North Douglas redevelopment sparks call for resignations
October 7, 2005
Expansion of redevelopment in north Douglas County is an ill-conceived idea that should cost Commission Chairman Kelly Kite and County Manager Dan Holler their jobs, according to a Lila Lane resident.
Jerry Vaccarro called for the resignation of Kite and dismissal of Holler before an audience of about 100 people at a recent meeting of the Good Government Group of Douglas County.
“If I can wake up at least five or 10 people in this room, make you aware of the injustices the commission and county manager have perpetrated to help the developers and the Bureau of Land Management, I’ll be happy,” said Vaccarro.
Kite could not be reached for comment, and Holler declined to respond to Vaccarro’s allegation, Holler chose instead to explain the county’s redevelopment policy.
About 144 acres of the redevelopment area were under BLM management. That parcel was sold to Carson City businessmen Michael Hohl and Dink Cryer in December 2003. BLM officials are getting ready to sell an adjacent parcel.
The county’s actions are intended to fund the revitalization of blighted urban areas, and redevelopment pays for improvements through tax-increment financing.
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Rather than directly taxing property owners within the affected area, a portion of the local tax revenues beyond a base level are siphoned off for improvements, modernization, reconstruction or rehabilitation.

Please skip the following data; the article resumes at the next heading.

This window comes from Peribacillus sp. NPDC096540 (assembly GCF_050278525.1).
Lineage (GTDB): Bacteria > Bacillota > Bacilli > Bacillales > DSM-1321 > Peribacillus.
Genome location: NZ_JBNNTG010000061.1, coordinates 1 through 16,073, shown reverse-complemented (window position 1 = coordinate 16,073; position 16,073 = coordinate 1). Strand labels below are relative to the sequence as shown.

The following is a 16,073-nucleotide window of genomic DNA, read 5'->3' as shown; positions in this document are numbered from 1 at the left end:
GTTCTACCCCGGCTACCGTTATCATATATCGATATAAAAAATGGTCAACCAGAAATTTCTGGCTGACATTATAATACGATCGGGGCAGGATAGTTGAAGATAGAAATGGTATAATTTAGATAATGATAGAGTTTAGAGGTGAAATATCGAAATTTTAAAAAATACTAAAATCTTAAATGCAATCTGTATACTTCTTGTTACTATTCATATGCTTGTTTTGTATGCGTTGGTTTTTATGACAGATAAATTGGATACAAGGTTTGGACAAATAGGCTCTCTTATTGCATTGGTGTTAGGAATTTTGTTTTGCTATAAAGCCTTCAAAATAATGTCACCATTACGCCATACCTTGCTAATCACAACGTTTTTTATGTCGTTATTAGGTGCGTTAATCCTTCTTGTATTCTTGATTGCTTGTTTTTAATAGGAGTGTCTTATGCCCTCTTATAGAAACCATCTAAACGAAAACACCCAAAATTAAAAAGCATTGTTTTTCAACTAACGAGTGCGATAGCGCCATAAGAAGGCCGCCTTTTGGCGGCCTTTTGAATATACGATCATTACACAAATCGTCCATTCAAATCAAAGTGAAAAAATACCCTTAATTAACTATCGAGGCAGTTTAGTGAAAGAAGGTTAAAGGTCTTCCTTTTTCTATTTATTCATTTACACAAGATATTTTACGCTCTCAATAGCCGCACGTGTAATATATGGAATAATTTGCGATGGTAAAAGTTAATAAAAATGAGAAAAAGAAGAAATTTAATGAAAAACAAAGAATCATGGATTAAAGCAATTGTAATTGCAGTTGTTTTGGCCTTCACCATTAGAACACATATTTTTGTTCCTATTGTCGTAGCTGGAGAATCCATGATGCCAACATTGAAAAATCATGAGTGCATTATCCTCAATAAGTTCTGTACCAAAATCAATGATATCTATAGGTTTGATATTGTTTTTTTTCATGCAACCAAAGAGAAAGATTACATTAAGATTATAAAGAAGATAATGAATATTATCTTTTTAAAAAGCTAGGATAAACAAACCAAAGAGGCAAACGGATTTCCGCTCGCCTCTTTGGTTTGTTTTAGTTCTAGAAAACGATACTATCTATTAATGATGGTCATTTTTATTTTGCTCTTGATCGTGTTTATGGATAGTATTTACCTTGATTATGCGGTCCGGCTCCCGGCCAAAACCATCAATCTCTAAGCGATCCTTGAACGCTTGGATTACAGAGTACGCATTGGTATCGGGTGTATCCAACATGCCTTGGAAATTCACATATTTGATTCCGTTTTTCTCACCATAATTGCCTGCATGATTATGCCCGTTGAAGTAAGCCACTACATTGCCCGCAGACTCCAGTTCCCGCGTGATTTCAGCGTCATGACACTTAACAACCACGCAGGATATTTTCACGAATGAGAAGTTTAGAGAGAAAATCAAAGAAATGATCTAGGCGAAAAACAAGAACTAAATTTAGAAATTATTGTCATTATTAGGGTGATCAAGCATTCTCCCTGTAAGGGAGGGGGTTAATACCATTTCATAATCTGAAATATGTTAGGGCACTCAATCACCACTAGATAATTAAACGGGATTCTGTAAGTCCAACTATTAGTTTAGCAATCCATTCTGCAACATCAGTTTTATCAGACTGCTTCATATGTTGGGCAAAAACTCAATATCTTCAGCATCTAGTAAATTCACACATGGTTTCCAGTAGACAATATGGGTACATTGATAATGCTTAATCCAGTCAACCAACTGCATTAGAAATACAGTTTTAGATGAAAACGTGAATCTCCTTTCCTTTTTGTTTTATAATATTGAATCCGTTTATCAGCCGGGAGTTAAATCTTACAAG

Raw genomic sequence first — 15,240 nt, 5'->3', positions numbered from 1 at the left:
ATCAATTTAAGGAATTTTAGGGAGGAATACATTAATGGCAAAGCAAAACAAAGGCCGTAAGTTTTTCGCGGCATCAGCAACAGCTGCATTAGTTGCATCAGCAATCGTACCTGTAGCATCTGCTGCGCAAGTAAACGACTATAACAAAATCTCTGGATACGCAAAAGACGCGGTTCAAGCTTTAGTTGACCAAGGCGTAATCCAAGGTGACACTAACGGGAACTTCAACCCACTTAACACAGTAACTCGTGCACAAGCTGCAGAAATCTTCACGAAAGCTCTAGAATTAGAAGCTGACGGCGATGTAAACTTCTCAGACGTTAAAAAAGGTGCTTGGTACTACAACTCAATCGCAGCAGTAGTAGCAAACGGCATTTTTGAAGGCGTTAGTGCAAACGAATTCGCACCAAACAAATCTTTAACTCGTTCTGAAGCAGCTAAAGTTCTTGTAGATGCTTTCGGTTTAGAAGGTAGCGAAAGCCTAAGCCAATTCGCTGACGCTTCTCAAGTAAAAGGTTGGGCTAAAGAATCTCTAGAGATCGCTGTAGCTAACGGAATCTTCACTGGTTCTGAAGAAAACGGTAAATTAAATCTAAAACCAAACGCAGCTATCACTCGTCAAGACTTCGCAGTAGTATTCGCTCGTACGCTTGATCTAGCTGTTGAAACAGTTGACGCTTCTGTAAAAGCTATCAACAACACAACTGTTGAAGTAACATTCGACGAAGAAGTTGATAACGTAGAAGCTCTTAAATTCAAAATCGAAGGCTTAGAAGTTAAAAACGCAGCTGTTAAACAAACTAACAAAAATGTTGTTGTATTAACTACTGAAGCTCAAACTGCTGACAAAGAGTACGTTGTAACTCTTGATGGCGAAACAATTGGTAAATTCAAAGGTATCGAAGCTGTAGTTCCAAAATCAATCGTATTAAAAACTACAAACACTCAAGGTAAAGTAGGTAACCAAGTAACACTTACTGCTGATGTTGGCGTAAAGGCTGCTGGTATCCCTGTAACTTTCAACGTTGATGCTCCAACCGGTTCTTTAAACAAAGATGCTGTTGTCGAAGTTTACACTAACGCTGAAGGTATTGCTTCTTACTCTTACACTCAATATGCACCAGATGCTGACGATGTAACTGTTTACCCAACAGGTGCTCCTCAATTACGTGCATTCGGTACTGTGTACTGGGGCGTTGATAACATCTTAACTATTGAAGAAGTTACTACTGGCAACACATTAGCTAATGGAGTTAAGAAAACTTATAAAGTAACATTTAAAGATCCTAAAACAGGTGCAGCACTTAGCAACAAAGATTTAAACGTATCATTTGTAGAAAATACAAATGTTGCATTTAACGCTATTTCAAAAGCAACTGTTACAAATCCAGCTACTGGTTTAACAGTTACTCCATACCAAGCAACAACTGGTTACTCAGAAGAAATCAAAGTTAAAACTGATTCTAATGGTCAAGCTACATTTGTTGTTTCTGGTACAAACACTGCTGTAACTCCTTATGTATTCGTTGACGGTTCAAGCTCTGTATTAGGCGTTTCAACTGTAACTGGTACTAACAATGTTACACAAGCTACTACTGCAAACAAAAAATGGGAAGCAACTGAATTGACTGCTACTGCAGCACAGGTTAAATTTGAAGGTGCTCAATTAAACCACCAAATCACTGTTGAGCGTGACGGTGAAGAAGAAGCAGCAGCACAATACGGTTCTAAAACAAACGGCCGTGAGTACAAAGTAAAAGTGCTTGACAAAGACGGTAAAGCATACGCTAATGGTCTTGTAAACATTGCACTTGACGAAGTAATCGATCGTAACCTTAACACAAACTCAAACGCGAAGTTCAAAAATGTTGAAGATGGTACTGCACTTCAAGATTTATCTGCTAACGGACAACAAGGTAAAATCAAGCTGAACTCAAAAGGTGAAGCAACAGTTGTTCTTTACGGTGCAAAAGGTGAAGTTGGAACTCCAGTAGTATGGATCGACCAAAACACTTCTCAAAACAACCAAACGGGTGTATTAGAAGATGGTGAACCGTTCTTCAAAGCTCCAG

Vaccarro said the way officials hopscotched around north Douglas County to amend Douglas County’s redevelopment area made no sense.
“Sunridge Golf Course is 230 acres, an existing planned development with few buildings and all the water they need,” he said. “Why were they included?”
Holler said the golf course has a water shortage and is economically depressed.
“That’s not good for the county, the golf course or nearby residents,” Holler said.
More development is expected in north Douglas County. The area will need infrastructure, and redevelopment can help facilitate that process, Holler said.
It’s a tool Douglas officials have already used to facilitate development. Genoa once had an open septic system that would have cost millions to replace, without the help of redevelopment.
Holler said redevelopment dollars are created only after a redevelopment area increases in value, and that comes only with the improvements.
“We have to have growth in property values and investment by the private sector before redevelopment is a success,” he said. “The existing debt for the redevelopment agency is being paid by existing revenues.”
Vaccarro said the county has spent $3.7 million for new sewer and water lines in north Douglas County.
“Douglas County is so anxious for north-end development, they spent this kind of money,” he said. “The people of Douglas County have been played for fools.”
Vaccarro admitted he is not registered to vote in Douglas County.
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